It is now over ten years since I decided to help our neighbours substantially over the stress of the long droughts and consequent food and water scarcity here in Ol Ari Nyiro, Laikipia Nature Conservancy on the Great Rift Valley of Kenya.
Much has happened since, in Kenya and all the world over.
The Climate Change brought by global warming due mostly to the loss of forest cover is no longer a definition considered far fetched and unlikely.
Year after year recurrent droughts are becoming longer and more severe, and the vital element of WATER can no longer be taken for granted.
This year 2019 another protracted drought in Kenya has resulted in another famine emergency in some arid and semi- arid parts of the country.
As we responded in the way that we can, and appealed to our friends to support this quest, I go back to ten years ago, and to how it all began.
What follows is an amended version of chapter 30. from my current new book – now at the editing stage.
We only have one planet. And we are all fellow passengers.
Thank you from the bottom of my heart for your support friendship and generosity.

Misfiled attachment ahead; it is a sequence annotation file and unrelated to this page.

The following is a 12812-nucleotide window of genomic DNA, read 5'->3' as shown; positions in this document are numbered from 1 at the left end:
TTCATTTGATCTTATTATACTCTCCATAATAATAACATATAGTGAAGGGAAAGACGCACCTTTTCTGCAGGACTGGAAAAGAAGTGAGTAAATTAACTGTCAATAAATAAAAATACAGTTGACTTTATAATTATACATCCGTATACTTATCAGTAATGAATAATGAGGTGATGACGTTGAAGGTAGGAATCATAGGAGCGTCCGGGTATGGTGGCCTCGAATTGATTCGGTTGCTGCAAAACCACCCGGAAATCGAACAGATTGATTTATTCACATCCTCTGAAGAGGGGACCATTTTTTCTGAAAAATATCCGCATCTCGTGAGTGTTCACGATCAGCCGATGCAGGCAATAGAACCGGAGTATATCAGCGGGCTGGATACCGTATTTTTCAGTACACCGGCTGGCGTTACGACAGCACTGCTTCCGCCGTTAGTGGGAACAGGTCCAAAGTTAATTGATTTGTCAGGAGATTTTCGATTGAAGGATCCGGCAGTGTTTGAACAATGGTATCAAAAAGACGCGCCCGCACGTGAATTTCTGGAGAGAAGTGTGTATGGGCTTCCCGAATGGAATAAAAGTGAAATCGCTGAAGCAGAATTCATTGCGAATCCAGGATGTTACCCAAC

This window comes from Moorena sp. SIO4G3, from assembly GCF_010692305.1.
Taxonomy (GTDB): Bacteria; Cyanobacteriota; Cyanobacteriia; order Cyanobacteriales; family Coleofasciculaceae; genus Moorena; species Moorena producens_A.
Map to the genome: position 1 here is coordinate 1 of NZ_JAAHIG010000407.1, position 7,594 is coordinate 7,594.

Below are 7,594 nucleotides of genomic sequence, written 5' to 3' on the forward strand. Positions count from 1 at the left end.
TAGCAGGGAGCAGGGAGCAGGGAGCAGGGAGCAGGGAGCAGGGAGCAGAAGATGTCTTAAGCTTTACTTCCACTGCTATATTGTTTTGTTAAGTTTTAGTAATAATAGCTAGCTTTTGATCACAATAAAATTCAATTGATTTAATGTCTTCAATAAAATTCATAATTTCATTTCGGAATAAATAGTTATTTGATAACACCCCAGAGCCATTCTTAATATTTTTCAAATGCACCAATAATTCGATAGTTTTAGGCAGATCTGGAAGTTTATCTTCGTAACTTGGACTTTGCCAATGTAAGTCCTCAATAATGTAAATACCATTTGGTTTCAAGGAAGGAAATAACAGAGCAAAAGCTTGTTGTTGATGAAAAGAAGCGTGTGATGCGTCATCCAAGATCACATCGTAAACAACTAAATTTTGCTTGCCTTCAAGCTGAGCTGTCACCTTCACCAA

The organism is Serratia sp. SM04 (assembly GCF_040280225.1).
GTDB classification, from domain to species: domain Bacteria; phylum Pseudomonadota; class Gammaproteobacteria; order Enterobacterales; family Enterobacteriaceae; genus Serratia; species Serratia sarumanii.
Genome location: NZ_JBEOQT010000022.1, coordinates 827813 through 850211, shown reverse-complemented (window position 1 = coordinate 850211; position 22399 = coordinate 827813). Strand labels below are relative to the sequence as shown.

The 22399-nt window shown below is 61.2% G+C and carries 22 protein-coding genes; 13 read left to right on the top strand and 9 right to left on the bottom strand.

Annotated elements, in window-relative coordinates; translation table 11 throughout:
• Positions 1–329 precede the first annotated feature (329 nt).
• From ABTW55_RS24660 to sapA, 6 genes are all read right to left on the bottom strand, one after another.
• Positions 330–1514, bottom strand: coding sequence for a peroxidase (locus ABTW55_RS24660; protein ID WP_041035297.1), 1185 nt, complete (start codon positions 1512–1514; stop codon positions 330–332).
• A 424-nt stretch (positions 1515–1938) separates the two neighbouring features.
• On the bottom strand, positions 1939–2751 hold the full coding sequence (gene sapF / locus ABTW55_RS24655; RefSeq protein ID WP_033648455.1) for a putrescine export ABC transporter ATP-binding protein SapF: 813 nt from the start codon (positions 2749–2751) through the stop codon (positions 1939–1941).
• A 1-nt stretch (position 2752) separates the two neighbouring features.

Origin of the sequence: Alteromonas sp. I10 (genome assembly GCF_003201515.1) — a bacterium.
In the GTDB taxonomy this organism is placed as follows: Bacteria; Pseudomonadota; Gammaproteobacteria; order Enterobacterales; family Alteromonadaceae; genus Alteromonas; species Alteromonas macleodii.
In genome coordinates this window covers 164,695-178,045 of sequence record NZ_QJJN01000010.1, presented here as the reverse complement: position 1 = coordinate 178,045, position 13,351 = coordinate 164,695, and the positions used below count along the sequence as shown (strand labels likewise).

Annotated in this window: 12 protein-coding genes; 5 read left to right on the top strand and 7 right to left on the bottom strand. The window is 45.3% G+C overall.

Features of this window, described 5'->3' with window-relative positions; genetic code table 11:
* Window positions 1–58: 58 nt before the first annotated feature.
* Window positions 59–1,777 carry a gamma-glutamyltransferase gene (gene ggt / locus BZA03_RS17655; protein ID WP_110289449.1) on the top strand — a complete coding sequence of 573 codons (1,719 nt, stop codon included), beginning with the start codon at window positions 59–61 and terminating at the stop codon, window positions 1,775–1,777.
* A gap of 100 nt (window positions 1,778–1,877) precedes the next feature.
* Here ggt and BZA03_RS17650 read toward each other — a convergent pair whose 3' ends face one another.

Please feel free to contact me directly at the email here below if you wish: email@example.com
With love and gratitude
Of The Gallmann Memorial Foundation,
In Ol Ari Nyiro
Laikipia Nature Conservancy
On the Great Rift Valley Northern Kenya
What follows is an abridged version of Chapter 30 of my current book – now at editing stage:
30. The Great Drought
The desert shall rejoice, and blossom like a rose
“Drought: 10 millions Kenyans at risk of starvation. President Kibaki declares a famine emergency”.
The headlines in the Daily Nation and in the East African Standard announced in mid January 2009.
The photo of a skeletal old Turkana woman, bare breasts like empty purses, eyes sunken in her skull, necklaces askew, faced me from the printed page, read one morning in Nairobi, above a tray of early morning ginger tea with paw paw.
The crops had failed again in most of Kenya- the articles said-, the Government had exhausted most food reserves for such a protracted drought, and maize- the staple diet, was now practically unavailable in the country -. The price had sky rocketed.
Now a bag of maize would cost over four times the amount consumers paid last year. If they were lucky enough to find any. There were not food stock left in the Government stores.